Holme Moss

From Wikipedia, the free encyclopedia
Jump to: navigation, search
Holme Moss
Holme Moss Transmitter - geograph.org.uk - 378182.jpg
Elevation 524 m (1,719 ft)
Location
Holme Moss is located in West Yorkshire
Holme Moss
Holme Moss
Location of Holme Moss in West Yorkshire
Location Holme Valley,
West Yorkshire,
England
Range South Pennines
OS grid SE095040
Coordinates 53°31′58.87″N 1°51′26.61″W / 53.5330194°N 1.8573917°W / 53.5330194; -1.8573917Coordinates: 53°31′58.87″N 1°51′26.61″W / 53.5330194°N 1.8573917°W / 53.5330194; -1.8573917

Holme Moss (1,719 feet/524 m a.s.l.[1]) is a moor in the South Pennines of England, on the border between the High Peak district of Derbyshire and the Kirklees district of West Yorkshire. It is just inside the boundary of the Peak District National Park. The moor is crossed by the A6024 road between Longdendale and Holmfirth, whose highest point is near the prominent mast of Holme Moss transmitting station.[1]

Geology[edit]

The water seeping from the surrounding moorland Rake Dike is the source of the River Holme. Rake Dike rising from Kay Edge on the moor flows through the village of Holme and into Brownhill Reservoir, about a mile below the moor, and passes down through the Holme Valley to Huddersfield, where it flows into the River Colne. The upper part of the moor continues into Black Hill which is crossed by the Pennine Way north–south footpath.

Transmitting station[edit]

Holme Moss radio transmitter

The Holme Moss transmitting station is the highest in England and provides VHF coverage of both FM and DAB to a wide area around the transmitter including Derbyshire, Greater Manchester and West Yorkshire. When originally erected it also transmitted television signals, which travelled much further than their intended service area. They were received on the Isle of Man and in parts of the Irish Republic, mainly Dublin and Wicklow. Emley Moor (55.44°, 15.53 km) and Moorside Edge (348.22°, 11.56 km) transmitters can be seen from the location.


View from Holme Moss

Sports[edit]

Athletics[edit]

The Holmfirth Harriers Athletics Club organise an annual "Holme Moss Fell Race" on and around Holme Moss in the summer. The race starts at Cartworth Moor cricket ground, crosses Ramsden Clough to Holme Moss, crosses and descends to Crowden before returning via Bareholme Moss, Laddow Rocks and Black Hill. It is a classic local race.

In the winter Holme Moss frequently gets a covering of snow, while the surrounding valleys do not. The top car park is a popular spot for bringing children to do sledging, or even more serious snowsports. With heavier snowfall, the road over the moor is usually the first in the area to be blocked. This is not helped by two local councils needing to keep the road clear of snow across the moor. Kirklees Highways dept will clear its side of road as far as the border with Derbyshire. Derbyshire County Council Highways Authority are responsible for clearing the southern side of the road.[2]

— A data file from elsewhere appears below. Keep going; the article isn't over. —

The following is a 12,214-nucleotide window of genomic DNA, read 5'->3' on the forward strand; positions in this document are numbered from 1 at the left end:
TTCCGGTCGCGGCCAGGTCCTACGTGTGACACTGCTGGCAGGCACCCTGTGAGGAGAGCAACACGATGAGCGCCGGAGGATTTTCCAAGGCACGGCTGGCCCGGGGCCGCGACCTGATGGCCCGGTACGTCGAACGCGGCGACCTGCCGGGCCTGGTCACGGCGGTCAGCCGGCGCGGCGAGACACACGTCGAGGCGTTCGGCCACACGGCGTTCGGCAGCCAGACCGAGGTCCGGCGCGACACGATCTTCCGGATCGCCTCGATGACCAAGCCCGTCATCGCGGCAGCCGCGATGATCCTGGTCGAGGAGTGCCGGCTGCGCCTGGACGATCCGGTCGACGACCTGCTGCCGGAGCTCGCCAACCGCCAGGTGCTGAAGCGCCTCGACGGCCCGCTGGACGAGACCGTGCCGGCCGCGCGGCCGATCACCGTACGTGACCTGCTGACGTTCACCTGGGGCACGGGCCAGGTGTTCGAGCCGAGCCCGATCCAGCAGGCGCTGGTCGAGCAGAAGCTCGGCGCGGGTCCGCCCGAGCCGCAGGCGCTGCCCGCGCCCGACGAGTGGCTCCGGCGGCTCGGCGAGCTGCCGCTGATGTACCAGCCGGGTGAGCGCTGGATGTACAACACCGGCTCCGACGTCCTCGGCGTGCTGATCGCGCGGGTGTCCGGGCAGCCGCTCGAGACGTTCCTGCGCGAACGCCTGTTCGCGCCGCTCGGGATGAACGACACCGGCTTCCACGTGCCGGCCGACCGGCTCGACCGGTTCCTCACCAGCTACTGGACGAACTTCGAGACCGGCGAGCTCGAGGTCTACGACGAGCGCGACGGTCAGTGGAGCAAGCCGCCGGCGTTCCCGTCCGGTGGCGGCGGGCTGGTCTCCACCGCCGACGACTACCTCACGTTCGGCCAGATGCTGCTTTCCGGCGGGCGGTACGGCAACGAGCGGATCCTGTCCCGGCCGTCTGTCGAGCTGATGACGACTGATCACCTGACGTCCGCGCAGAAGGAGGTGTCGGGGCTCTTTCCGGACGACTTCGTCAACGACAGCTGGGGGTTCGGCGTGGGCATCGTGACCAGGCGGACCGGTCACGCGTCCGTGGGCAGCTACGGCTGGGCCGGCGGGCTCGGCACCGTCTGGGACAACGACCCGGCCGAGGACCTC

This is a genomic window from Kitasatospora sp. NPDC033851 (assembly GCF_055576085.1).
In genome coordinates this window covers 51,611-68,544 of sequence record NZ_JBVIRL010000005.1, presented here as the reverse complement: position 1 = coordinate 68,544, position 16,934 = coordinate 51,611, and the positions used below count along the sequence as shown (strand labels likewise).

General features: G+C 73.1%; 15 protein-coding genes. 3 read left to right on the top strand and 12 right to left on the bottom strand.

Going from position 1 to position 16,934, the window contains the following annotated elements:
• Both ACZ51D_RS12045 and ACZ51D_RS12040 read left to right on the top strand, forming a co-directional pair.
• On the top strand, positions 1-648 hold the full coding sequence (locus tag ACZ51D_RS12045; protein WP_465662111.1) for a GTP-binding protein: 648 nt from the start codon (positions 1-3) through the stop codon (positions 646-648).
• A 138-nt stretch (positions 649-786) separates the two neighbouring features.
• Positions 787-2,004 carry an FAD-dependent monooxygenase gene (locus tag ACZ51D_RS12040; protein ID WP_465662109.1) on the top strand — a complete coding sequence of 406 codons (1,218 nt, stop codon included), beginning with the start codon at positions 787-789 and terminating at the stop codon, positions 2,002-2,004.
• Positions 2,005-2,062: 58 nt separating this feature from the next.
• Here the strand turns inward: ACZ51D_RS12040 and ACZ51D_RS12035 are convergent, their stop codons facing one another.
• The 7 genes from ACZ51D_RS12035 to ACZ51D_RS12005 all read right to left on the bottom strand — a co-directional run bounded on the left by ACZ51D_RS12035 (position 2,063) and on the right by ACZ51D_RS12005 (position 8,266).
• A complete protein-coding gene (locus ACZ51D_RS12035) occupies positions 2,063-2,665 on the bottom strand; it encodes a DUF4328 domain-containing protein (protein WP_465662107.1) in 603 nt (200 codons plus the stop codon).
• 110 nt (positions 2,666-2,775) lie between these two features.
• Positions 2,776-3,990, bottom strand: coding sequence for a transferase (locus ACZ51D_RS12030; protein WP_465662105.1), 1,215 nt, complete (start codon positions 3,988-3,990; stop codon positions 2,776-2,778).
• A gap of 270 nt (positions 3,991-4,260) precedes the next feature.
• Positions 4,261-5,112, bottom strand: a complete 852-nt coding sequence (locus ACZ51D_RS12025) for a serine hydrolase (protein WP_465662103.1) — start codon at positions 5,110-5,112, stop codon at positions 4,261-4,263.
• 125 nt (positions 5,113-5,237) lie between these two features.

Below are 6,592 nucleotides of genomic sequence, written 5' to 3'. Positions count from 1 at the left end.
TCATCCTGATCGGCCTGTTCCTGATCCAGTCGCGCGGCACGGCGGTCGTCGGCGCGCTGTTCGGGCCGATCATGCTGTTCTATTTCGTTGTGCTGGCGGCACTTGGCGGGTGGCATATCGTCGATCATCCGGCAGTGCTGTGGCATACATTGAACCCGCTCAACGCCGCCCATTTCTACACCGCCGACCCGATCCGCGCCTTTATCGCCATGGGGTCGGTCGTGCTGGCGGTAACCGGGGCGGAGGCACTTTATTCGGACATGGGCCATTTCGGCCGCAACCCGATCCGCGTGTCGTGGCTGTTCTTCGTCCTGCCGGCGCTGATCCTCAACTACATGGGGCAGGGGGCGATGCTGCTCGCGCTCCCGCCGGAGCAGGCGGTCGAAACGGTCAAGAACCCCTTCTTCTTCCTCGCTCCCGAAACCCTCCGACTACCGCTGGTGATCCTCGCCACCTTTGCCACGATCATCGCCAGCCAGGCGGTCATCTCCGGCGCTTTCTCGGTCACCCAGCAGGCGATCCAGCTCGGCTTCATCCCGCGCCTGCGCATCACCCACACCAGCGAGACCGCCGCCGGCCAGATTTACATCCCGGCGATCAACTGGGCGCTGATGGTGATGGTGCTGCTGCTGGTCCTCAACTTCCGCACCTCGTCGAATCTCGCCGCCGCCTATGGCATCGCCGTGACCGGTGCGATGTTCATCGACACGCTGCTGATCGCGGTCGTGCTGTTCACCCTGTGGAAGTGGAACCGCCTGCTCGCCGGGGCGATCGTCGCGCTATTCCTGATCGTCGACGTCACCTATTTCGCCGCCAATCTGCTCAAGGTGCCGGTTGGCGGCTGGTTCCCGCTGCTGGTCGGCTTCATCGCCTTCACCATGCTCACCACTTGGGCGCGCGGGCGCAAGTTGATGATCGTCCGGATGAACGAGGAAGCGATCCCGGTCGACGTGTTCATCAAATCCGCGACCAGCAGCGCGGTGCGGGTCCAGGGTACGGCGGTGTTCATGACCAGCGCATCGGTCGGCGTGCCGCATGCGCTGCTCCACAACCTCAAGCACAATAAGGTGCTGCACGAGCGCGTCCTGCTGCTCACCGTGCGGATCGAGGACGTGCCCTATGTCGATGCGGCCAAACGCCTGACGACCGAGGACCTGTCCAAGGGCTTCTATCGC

Holme Moss in winter, viewed from Ramsden Road

Cycling[edit]

To British cycling enthusiasts, Holme Moss has become synonymous with the A6024 (Woodhead Road) which crosses the moor, between the village of Holmbridge to the north and the Woodhead Reservoir to the south. The northern side in particular is one of England's best known bicycle ascents, and has acquired a reputation as among the country's more difficult climbs. It has often been used for domestic competition in British road racing[3] and mountain biking.[4]

Details of the climbs[edit]

Starting from Holmfirth, to the north, the climb is 7 km (4.3 mi) long, gaining 394 m (1,293 ft) in altitude, at an average gradient of 5.6%, although the penultimate kilometre is at a gradient of 11%.[5]

From the south, the climb starts at the junction with the A628, from where it is 4 km (2.5 mi) long, with a height gain of 274 m (899 ft) at an average gradient of 6.9%.[6]

"Le Col de Moss" bicycle race[edit]

Although not comparable in distance to the famous cols of European bicycle racing, the length and difficulty of Holme Moss relative to other British climbs has made it a frequent and popular inclusion in British races, including the Tour of Britain. For many years the (now defunct) Leeds Classic race saw internationally renowned riders (many of them, such as Bjarne Riis, veterans of the Tour de France, hence the moniker Le Col de Moss) tackling the climb.[4][7]

Tour de France[edit]

The second stage of the 2014 Tour de France followed the route across the Pennines to Derbyshire.[8] The leader over the summit was Blel Kadri from France.[9]

References[edit]

  1. ^ a b Ordnance Survey. OL1 Dark Peak Area (Map). 1:25000. Explorer. http://www.streetmap.co.uk/map.srf?X=409627&Y=403680&A=Y&Z=115. Retrieved 12 September 2012.
  2. ^ "Roads and traffic". Derbyshire County Council. Retrieved 15 July 2014. 
  3. ^ "Snake Pass & Holme Moss Loop". British Cycling.org.uk. Retrieved 15 July 2014. 
  4. ^ a b "Le Col de Moss". Mountain Bike Rider. Retrieved 15 July 2014. 
  5. ^ "Holme Moss - Holmfirth". climbbybike. Retrieved 14 July 2014. 
  6. ^ "Holme Moss - A 628 - Barnsley". climbbybike. Retrieved 14 July 2014. 
  7. ^ "Tour de France 2014: Stage 2 – Steep stuff with 33% at Jenkins Road". Cycling Stage.com. Retrieved 15 July 2014. 
  8. ^ Fortheringham, William (17 January 2013). "Tour de France 2014: Leeds chosen for start as English route is unveiled". The Guardian. Retrieved 18 January 2013. 
  9. ^ "Shark attack in Sheffield". Tour de France. Amaury Sport Organisation. 6 July 2014. Retrieved 14 July 2014.